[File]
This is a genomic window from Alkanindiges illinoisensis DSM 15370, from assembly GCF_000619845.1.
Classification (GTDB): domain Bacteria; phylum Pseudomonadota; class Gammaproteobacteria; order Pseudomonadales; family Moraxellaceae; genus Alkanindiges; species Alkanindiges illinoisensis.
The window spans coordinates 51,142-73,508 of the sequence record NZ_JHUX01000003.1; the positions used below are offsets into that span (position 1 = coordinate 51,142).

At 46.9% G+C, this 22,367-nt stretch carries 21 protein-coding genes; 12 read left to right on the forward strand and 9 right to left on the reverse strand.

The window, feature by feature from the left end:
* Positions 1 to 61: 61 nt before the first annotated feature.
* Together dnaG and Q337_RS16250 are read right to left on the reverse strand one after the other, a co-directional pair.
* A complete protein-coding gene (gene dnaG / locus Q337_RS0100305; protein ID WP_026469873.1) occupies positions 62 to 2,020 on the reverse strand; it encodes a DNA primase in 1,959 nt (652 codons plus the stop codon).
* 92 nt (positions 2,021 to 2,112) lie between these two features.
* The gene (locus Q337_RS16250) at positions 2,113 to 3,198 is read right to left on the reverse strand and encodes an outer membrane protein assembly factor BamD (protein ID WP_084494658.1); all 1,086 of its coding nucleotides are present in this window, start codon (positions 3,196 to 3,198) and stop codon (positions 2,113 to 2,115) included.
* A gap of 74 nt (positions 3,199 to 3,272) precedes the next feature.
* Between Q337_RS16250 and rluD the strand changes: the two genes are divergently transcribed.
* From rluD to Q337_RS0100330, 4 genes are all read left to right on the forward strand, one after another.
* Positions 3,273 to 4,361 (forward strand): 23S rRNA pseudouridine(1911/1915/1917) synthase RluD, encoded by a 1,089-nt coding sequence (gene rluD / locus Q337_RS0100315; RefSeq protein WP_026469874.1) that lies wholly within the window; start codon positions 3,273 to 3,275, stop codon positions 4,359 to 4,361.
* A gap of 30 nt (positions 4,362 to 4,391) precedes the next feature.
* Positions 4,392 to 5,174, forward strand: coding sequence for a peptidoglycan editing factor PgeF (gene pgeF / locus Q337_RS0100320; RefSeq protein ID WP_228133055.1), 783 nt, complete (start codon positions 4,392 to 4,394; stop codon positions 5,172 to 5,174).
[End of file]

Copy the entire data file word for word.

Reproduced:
This is a genomic window from Alkanindiges illinoisensis DSM 15370, from assembly GCF_000619845.1.
Classification (GTDB): domain Bacteria; phylum Pseudomonadota; class Gammaproteobacteria; order Pseudomonadales; family Moraxellaceae; genus Alkanindiges; species Alkanindiges illinoisensis.
The window spans coordinates 51,142-73,508 of the sequence record NZ_JHUX01000003.1; the positions used below are offsets into that span (position 1 = coordinate 51,142).

At 46.9% G+C, this 22,367-nt stretch carries 21 protein-coding genes; 12 read left to right on the forward strand and 9 right to left on the reverse strand.

The window, feature by feature from the left end:
* Positions 1 to 61: 61 nt before the first annotated feature.
* Together dnaG and Q337_RS16250 are read right to left on the reverse strand one after the other, a co-directional pair.
* A complete protein-coding gene (gene dnaG / locus Q337_RS0100305; protein ID WP_026469873.1) occupies positions 62 to 2,020 on the reverse strand; it encodes a DNA primase in 1,959 nt (652 codons plus the stop codon).
* 92 nt (positions 2,021 to 2,112) lie between these two features.
* The gene (locus Q337_RS16250) at positions 2,113 to 3,198 is read right to left on the reverse strand and encodes an outer membrane protein assembly factor BamD (protein ID WP_084494658.1); all 1,086 of its coding nucleotides are present in this window, start codon (positions 3,196 to 3,198) and stop codon (positions 2,113 to 2,115) included.
* A gap of 74 nt (positions 3,199 to 3,272) precedes the next feature.
* Between Q337_RS16250 and rluD the strand changes: the two genes are divergently transcribed.
* From rluD to Q337_RS0100330, 4 genes are all read left to right on the forward strand, one after another.
* Positions 3,273 to 4,361 (forward strand): 23S rRNA pseudouridine(1911/1915/1917) synthase RluD, encoded by a 1,089-nt coding sequence (gene rluD / locus Q337_RS0100315; RefSeq protein WP_026469874.1) that lies wholly within the window; start codon positions 3,273 to 3,275, stop codon positions 4,359 to 4,361.
* A gap of 30 nt (positions 4,362 to 4,391) precedes the next feature.
* Positions 4,392 to 5,174, forward strand: coding sequence for a peptidoglycan editing factor PgeF (gene pgeF / locus Q337_RS0100320; RefSeq protein ID WP_228133055.1), 783 nt, complete (start codon positions 4,392 to 4,394; stop codon positions 5,172 to 5,174).